Friday, September 26, 2014

Potpourri of Quotes by Brilliant Traders

Today I reviewed my notes for ten minutes and found these great quotes from some brilliant traders.  What I want to hear when great traders speak at conferences is how they think, not their latest hot stock pitch.

Bill Ackman after losing $500M on JCP investment:

“I’m not emotional about investments. Investing is something where you have to be purely rational, and not let emotion affect your decision making — just the facts.”

“Investing is inherently probabilistic — not every investment is going to be profitable.”

Joel Greenblatt:

“My definition of value investing is figuring out what something is worth and paying a lot less for it.”

“When you are very concentrated, you have the chance to make 20, 30, 40% annualized returns.”

“One common characteristic of many of the stocks that we buy is that everyone hates them.”

“Even if you don’t know what the upside is – if you just know there’s upside – you can create scenarios where you have excellent risk/reward.”

“The difference between those who are successful and those who fail is perspective – the viewpoint of how they look at the market- understanding how to filter out the noise.”

“If you want to get good at investing, read a lot and practice a lot.”

Ray Dalio:

“The type of thinking that is necessary to succeed in the markets is entirely different from the type of thinking that is required to succeed in school….Most school education is a matter of following instructions—remember this; give it back; did you get the right answer? It teaches you that mistakes are bad instead of teaching you the importance of learning from mistakes. It doesn't address how to deal with what you don’t know. Anyone who has been involved in the markets knows that you can never be absolutely confident. There is never a trade that you know you are right on. If you approach trading that way, then you will always be looking at where you might be wrong. You don’t have a false confidence. You value what you don’t know. In order for me to form an opinion about anything involves a higher threshold than if I were involved in some profession other than trading. I’m so worried that I may be wrong that I work really hard at putting my ideas out in front of other people for them to shoot down and tell me where I may be wrong. That process helps me be right. You have to be both assertive and open-minded at the same time. The markets teach you that you have to be an independent thinker. And any time you are an independent thinker, there is a reasonable chance you are going to be wrong.”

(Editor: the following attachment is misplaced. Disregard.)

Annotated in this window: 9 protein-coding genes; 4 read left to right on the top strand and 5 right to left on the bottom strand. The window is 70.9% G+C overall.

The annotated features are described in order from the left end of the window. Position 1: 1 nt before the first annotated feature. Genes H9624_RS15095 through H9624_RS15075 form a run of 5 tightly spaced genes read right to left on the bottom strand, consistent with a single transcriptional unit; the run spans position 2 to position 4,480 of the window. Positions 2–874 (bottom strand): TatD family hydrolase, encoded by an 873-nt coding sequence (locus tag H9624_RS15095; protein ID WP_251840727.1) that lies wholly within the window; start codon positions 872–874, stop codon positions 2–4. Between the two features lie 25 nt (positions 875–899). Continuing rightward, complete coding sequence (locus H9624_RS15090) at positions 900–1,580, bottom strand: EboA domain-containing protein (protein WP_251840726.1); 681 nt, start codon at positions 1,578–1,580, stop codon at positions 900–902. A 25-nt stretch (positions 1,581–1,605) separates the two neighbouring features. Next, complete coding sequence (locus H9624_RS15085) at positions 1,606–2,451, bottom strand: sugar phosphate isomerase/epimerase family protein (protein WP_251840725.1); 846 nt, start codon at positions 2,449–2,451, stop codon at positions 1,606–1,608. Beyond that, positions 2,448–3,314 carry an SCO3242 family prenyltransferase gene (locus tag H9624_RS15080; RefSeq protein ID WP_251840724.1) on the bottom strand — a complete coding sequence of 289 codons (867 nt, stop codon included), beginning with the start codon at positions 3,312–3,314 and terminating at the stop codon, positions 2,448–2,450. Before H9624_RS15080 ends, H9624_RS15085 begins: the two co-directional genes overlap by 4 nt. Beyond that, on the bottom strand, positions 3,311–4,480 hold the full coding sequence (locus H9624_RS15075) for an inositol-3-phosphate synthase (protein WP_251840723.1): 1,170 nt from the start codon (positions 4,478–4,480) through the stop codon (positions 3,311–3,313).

I agree strongly with Ray Dalio here.  Even in my highest conviction ideas, I am never more than about 60% confident that the trade will work out as hoped.

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